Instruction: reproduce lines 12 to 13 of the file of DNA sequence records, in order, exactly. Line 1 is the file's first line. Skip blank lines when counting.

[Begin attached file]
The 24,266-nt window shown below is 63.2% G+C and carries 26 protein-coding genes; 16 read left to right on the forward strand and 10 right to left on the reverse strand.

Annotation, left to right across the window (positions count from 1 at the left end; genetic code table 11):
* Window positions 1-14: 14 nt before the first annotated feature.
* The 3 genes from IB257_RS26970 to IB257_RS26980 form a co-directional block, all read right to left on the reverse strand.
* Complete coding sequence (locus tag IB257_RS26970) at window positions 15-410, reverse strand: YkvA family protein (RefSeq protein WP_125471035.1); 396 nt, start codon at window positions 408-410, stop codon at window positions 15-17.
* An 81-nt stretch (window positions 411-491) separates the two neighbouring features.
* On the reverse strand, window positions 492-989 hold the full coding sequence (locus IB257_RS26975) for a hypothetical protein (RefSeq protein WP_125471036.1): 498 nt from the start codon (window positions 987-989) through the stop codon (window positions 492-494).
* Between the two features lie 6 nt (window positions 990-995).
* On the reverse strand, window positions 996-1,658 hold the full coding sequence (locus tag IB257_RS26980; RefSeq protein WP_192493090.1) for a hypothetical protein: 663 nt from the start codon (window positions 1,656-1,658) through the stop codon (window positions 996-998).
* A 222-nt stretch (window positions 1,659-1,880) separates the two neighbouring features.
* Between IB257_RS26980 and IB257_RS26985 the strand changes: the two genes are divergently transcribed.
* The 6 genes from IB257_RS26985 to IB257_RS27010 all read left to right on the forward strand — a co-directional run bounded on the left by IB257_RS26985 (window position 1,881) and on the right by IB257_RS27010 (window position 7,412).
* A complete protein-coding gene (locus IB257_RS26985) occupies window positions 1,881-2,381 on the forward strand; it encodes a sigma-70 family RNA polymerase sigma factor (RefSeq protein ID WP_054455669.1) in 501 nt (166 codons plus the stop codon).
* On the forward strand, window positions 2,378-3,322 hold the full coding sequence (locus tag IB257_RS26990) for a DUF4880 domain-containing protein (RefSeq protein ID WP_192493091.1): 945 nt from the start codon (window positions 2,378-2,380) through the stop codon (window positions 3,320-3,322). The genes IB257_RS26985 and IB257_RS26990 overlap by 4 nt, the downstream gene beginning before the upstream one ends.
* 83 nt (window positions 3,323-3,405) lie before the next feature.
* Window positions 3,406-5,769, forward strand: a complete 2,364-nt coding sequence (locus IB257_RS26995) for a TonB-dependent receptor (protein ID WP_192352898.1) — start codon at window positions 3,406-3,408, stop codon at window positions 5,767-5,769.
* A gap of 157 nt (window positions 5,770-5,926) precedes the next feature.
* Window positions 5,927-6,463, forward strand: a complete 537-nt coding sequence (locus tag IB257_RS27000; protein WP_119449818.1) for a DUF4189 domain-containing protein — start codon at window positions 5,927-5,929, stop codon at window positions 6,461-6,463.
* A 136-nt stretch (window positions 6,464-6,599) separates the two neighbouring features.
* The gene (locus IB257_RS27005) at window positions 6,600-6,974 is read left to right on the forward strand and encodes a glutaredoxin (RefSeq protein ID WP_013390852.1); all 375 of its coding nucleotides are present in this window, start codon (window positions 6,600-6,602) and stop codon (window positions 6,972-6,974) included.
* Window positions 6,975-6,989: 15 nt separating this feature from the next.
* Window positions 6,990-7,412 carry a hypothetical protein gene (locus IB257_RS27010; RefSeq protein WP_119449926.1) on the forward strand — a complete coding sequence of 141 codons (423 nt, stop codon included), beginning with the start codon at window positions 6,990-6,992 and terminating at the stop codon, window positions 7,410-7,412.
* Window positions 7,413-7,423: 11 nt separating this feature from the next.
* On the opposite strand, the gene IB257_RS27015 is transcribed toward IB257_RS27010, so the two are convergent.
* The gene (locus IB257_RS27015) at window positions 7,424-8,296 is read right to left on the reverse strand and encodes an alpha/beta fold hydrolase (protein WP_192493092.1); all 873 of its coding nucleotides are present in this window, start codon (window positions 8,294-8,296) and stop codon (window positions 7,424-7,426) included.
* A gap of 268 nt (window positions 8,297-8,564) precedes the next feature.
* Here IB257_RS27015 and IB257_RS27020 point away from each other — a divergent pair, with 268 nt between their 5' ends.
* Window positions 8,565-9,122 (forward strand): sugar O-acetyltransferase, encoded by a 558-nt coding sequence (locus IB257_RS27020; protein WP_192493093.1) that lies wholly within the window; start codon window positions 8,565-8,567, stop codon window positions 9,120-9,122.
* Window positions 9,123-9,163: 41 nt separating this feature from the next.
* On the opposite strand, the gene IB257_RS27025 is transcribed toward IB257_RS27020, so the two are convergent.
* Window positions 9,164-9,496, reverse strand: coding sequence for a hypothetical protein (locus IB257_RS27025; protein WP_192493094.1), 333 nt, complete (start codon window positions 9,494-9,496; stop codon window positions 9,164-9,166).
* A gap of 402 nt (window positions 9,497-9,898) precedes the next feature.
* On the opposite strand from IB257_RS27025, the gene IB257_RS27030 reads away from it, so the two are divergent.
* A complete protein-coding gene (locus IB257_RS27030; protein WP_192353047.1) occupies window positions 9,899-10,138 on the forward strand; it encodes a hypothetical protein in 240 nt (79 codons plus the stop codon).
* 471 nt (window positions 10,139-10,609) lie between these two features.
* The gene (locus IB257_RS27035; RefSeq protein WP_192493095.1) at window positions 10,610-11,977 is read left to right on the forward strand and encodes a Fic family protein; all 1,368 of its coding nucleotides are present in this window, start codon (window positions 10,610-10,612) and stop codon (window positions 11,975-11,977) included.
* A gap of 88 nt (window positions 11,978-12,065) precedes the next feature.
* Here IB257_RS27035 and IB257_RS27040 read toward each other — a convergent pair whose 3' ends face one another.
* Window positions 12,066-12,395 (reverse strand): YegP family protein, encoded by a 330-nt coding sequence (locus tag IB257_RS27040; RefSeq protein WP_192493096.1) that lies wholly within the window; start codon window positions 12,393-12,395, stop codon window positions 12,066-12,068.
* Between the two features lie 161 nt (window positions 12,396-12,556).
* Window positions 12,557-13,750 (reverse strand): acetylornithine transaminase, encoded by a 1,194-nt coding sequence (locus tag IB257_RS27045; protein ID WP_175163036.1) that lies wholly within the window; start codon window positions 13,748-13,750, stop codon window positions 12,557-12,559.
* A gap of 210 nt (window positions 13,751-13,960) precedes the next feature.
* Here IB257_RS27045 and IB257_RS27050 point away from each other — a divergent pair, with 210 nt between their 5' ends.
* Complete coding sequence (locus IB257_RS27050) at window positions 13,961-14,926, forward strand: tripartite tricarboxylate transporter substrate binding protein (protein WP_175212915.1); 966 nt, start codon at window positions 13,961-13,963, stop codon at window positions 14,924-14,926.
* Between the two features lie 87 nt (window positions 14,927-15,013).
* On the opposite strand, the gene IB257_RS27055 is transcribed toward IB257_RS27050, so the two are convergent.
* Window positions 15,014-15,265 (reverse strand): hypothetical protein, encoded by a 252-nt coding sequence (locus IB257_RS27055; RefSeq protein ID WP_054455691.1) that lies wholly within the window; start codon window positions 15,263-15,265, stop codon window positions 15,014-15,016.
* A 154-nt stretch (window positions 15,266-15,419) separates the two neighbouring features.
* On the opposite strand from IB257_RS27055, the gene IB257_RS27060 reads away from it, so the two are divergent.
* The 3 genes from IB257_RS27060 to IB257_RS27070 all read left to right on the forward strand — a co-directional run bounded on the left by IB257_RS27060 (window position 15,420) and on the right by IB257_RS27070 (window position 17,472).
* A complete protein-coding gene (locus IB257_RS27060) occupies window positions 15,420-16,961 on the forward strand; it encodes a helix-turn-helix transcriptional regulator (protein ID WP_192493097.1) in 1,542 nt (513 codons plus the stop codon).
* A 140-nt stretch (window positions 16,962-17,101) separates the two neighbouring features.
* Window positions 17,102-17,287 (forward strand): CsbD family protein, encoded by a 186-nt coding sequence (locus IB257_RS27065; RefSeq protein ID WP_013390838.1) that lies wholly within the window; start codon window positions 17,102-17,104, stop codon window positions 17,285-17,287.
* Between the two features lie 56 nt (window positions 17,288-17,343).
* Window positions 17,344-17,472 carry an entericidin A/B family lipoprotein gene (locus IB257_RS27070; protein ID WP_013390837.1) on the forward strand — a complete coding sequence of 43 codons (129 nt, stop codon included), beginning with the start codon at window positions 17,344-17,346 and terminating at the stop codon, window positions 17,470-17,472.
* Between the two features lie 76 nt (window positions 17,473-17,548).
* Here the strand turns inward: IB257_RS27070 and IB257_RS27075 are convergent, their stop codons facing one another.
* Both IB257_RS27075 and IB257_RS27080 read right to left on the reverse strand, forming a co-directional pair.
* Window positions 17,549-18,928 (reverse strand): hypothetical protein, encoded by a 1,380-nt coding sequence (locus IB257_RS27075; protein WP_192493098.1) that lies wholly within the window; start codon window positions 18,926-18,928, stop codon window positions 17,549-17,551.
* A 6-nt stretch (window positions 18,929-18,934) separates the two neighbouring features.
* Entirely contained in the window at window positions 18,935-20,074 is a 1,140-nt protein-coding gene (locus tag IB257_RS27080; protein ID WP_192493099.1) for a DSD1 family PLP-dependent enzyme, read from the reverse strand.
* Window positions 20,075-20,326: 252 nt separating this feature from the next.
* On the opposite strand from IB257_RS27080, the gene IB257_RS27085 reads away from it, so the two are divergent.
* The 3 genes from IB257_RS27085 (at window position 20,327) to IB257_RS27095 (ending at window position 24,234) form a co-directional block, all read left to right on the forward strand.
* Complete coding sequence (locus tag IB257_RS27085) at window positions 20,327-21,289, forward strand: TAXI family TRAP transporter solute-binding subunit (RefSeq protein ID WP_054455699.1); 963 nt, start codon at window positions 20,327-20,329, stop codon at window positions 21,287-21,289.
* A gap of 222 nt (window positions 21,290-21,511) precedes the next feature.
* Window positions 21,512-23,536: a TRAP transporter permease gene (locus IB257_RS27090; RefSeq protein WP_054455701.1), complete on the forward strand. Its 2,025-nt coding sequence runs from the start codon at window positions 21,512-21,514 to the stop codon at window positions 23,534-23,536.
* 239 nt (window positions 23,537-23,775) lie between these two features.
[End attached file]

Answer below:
* The 6 genes from IB257_RS26985 to IB257_RS27010 all read left to right on the forward strand — a co-directional run bounded on the left by IB257_RS26985 (window position 1,881) and on the right by IB257_RS27010 (window position 7,412).
* A complete protein-coding gene (locus IB257_RS26985) occupies window positions 1,881-2,381 on the forward strand; it encodes a sigma-70 family RNA polymerase sigma factor (RefSeq protein ID WP_054455669.1) in 501 nt (166 codons plus the stop codon).